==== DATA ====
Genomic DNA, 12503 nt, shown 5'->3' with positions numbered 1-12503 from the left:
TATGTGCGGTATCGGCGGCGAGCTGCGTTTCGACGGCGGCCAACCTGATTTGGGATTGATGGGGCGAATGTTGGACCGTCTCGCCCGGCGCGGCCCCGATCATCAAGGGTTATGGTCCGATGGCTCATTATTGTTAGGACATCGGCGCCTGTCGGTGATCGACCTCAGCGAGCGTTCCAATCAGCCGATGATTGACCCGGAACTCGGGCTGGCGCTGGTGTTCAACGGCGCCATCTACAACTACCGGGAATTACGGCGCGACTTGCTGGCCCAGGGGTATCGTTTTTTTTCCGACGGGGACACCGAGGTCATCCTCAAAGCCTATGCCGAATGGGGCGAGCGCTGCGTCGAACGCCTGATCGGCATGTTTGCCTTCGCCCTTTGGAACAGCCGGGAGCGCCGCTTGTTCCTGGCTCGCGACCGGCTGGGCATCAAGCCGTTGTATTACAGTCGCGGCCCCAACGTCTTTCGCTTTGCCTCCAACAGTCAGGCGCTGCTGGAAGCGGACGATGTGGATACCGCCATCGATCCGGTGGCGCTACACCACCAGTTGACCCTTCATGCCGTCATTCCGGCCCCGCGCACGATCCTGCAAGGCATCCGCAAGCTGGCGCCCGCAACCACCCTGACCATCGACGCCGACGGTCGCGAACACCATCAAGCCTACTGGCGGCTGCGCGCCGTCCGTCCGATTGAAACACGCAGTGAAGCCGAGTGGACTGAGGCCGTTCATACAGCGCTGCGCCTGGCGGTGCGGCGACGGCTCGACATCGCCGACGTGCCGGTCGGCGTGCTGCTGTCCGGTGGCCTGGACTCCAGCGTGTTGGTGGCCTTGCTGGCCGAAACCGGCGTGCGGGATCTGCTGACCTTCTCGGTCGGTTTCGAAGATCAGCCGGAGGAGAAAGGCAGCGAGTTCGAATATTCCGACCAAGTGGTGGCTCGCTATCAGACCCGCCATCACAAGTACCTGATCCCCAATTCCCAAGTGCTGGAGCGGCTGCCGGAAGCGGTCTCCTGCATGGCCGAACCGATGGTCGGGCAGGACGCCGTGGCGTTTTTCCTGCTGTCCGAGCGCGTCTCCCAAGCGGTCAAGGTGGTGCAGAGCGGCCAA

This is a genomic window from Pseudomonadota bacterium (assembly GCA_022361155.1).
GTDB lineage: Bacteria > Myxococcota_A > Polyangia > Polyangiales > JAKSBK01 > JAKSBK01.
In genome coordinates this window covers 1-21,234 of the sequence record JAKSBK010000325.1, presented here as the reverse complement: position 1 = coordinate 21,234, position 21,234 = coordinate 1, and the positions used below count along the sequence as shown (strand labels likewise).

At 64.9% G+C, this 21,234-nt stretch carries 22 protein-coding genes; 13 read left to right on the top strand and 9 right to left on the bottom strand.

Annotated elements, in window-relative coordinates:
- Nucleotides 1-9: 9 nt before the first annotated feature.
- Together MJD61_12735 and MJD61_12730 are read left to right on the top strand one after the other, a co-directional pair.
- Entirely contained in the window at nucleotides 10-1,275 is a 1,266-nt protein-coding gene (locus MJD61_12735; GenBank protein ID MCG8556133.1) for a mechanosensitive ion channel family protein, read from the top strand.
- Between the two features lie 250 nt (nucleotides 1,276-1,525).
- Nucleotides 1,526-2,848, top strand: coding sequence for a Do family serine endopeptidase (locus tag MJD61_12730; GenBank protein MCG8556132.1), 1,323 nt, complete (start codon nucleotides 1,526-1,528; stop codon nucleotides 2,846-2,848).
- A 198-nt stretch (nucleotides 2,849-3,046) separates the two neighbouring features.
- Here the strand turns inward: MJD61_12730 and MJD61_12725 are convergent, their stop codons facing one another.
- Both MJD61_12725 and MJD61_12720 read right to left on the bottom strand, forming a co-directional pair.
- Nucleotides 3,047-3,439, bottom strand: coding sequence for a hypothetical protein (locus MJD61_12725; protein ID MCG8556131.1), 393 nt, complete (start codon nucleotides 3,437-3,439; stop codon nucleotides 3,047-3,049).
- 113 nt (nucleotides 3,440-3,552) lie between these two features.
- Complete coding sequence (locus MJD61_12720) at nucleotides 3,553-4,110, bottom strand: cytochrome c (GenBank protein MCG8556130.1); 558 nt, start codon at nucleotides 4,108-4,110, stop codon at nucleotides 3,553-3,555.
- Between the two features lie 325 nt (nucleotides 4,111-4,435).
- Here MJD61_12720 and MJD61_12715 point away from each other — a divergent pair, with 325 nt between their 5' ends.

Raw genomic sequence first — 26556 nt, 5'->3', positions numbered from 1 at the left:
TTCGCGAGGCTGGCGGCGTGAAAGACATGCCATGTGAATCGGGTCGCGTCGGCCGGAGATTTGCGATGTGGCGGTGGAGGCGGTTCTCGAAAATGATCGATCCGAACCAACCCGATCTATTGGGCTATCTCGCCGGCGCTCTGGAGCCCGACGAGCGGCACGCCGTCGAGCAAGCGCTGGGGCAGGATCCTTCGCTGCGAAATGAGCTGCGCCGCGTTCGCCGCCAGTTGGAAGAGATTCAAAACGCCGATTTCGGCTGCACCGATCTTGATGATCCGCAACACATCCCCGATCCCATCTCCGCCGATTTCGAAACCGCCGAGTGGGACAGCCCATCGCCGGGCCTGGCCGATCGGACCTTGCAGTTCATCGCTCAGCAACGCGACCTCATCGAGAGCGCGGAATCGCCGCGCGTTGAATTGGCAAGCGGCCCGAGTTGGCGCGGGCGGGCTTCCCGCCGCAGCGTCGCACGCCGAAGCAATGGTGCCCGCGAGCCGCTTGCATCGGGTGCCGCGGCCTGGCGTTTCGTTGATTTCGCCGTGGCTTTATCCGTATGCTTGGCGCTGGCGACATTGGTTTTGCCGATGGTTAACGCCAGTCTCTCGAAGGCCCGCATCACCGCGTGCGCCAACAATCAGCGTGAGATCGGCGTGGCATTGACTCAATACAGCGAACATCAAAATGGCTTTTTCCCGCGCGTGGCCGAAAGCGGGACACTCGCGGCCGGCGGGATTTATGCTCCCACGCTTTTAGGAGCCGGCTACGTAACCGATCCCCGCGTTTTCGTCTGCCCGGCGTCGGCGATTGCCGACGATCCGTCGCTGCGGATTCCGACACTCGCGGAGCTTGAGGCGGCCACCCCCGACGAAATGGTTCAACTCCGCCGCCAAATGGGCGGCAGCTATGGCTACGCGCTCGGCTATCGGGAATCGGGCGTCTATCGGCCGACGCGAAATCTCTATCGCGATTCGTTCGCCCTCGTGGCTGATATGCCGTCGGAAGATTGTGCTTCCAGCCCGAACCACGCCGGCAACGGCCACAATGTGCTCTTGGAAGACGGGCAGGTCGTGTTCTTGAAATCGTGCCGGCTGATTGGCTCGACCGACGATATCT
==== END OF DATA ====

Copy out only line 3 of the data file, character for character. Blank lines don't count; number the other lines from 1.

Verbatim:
This is a genomic window from Pseudomonadota bacterium (assembly GCA_022361155.1).